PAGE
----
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A Comparison of the Nutritional Quality of Food Products Advertised in Grocery Store Circulars of High- versus Low-Income New York City Zip Codes

Ethan, Danna; Basch, Corey H.; Rajan, Sonali; Samuel, Lalitha; Hammond, Rodney N.

Grocery stores can be an important resource for health and nutrition with the variety and economic value of foods offered. Weekly circulars are a means of promoting foods at a sale price. To date, little is known about the extent that nutritious foods are advertised and prominently placed in circulars. This study’s aim was to compare the nutritional quality of products advertised on the front page of online circulars from grocery stores in high- versus low-income neighborhoods in New York City (NYC). Circulars from grocery stores in the five highest and five lowest median household income NYC zip codes were analyzed. Nutrition information for food products was collected over a two-month period with a total of 805 products coded. The study found no significant difference between the nutritional quality of products advertised on the front page of online circulars from grocery stores in high- versus low-income neighborhoods in New York City (NYC). In both groups, almost two-thirds of the products advertised were processed, one-quarter were high in carbohydrates, and few to no products were low-sodium, high-fiber, or reduced-, low- or zero fat. Through innovative partnerships with health professionals, grocery stores are increasingly implementing in-store and online health promotion strategies. Weekly circulars can be used as a means to regularly advertise and prominently place more healthful and seasonal foods at an affordable price, particularly for populations at higher risk for nutrition-related chronic disease.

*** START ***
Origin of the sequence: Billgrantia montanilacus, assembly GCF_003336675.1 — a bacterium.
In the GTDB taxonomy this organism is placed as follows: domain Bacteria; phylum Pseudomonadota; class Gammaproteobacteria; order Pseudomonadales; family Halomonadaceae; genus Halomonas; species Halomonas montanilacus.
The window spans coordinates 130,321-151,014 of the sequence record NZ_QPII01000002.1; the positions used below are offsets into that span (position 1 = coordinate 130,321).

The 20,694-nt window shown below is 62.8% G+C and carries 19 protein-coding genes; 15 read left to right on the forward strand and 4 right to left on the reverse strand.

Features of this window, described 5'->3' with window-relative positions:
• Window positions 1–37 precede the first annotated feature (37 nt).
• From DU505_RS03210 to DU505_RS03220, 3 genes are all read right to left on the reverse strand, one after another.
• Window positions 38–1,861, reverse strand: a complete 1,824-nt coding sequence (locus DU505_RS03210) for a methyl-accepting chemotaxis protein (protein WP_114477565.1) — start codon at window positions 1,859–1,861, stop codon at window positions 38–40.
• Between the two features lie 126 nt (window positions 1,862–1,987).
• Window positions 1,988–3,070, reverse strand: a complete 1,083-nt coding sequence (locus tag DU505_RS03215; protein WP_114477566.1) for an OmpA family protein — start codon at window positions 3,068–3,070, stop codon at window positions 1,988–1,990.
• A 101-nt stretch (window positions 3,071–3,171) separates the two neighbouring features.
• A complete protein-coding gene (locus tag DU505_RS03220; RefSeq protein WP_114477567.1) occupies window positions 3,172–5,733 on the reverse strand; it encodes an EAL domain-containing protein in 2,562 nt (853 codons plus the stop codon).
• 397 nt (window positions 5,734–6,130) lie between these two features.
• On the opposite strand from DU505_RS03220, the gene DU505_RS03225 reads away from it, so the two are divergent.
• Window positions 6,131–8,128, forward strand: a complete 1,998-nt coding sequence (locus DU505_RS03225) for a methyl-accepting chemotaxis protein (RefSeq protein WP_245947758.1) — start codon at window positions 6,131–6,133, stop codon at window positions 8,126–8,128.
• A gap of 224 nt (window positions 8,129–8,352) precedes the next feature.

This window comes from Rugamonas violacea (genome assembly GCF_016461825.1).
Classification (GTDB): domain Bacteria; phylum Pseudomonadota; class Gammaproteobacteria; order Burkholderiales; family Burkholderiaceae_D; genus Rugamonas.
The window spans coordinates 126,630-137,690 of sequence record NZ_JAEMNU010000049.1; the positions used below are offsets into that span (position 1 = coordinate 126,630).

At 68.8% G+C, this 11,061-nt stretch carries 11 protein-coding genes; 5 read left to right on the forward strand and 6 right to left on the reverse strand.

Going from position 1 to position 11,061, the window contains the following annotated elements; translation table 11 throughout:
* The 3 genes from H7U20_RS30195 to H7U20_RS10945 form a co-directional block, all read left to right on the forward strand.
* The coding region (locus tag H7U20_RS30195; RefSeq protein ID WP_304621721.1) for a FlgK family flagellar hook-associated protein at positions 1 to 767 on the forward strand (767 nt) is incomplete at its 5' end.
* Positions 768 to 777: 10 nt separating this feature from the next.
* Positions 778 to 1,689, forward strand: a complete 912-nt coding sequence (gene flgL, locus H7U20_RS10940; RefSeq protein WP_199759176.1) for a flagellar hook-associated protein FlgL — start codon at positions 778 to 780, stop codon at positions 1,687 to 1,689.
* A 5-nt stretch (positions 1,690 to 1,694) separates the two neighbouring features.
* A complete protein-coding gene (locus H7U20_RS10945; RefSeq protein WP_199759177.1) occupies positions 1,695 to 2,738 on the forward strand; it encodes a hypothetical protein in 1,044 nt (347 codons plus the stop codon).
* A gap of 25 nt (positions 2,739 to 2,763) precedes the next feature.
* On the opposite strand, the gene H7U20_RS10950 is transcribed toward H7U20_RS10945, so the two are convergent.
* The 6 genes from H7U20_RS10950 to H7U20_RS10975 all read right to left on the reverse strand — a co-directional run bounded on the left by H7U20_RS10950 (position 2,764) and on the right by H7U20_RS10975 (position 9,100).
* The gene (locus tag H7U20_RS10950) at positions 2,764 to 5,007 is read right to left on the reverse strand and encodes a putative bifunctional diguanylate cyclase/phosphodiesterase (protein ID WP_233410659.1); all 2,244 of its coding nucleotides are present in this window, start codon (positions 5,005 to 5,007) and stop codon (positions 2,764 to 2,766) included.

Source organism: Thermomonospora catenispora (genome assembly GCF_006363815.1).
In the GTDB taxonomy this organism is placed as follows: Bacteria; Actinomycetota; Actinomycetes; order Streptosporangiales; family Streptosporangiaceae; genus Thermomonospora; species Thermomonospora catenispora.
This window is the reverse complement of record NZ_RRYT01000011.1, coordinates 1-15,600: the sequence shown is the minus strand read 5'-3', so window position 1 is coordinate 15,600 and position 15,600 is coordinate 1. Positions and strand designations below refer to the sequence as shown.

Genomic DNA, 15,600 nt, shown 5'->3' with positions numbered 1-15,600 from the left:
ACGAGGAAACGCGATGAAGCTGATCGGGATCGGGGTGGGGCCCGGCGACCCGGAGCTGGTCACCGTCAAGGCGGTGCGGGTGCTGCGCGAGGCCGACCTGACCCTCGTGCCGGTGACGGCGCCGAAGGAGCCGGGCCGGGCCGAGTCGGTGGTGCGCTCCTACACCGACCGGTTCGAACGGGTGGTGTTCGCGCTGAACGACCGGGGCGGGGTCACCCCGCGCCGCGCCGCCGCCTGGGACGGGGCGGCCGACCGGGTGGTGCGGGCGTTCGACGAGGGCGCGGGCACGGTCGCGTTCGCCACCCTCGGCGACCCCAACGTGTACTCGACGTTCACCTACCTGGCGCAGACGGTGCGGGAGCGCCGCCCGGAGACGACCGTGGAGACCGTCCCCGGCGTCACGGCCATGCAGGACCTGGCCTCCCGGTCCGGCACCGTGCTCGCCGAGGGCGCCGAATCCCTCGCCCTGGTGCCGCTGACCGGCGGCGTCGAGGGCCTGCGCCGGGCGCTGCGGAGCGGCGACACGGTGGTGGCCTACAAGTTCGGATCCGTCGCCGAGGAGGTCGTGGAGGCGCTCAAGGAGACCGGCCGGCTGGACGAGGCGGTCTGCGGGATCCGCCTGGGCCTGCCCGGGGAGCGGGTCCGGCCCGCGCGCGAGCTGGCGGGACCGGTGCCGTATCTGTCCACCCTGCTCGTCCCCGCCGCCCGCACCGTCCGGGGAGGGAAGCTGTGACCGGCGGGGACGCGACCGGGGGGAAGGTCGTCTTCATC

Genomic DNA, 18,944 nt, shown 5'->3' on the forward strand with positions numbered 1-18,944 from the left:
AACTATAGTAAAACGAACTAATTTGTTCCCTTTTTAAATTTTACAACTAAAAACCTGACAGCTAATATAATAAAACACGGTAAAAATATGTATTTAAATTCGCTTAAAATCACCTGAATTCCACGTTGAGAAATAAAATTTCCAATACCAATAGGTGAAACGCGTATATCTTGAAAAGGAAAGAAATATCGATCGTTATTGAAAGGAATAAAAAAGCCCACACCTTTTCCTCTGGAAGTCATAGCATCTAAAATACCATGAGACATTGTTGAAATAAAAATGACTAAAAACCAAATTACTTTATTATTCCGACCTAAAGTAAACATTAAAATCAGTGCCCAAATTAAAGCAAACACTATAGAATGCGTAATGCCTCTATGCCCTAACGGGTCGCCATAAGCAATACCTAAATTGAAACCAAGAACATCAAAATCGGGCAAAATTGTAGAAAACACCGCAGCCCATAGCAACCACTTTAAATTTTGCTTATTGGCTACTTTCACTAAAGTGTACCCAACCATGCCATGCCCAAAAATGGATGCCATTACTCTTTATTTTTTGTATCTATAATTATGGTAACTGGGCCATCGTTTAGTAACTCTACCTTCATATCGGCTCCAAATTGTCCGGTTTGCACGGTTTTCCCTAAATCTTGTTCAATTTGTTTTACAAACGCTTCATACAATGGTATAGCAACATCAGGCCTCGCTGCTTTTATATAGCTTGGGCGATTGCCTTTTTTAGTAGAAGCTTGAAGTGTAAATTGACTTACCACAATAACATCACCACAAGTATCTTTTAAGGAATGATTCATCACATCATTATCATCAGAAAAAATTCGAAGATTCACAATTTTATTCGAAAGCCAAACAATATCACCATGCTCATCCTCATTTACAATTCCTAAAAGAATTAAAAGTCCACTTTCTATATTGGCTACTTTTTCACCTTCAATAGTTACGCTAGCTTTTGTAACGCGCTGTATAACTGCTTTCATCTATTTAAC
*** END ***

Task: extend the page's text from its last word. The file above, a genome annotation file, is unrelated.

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Title
International Journal of Environmental Research and Public Health
DOI
https://doi.org/10.3390/ijerph110100537

More About This Work

Academic Units
Health and Behavior Studies
Publisher
MDPI
Published Here
February 11, 2016
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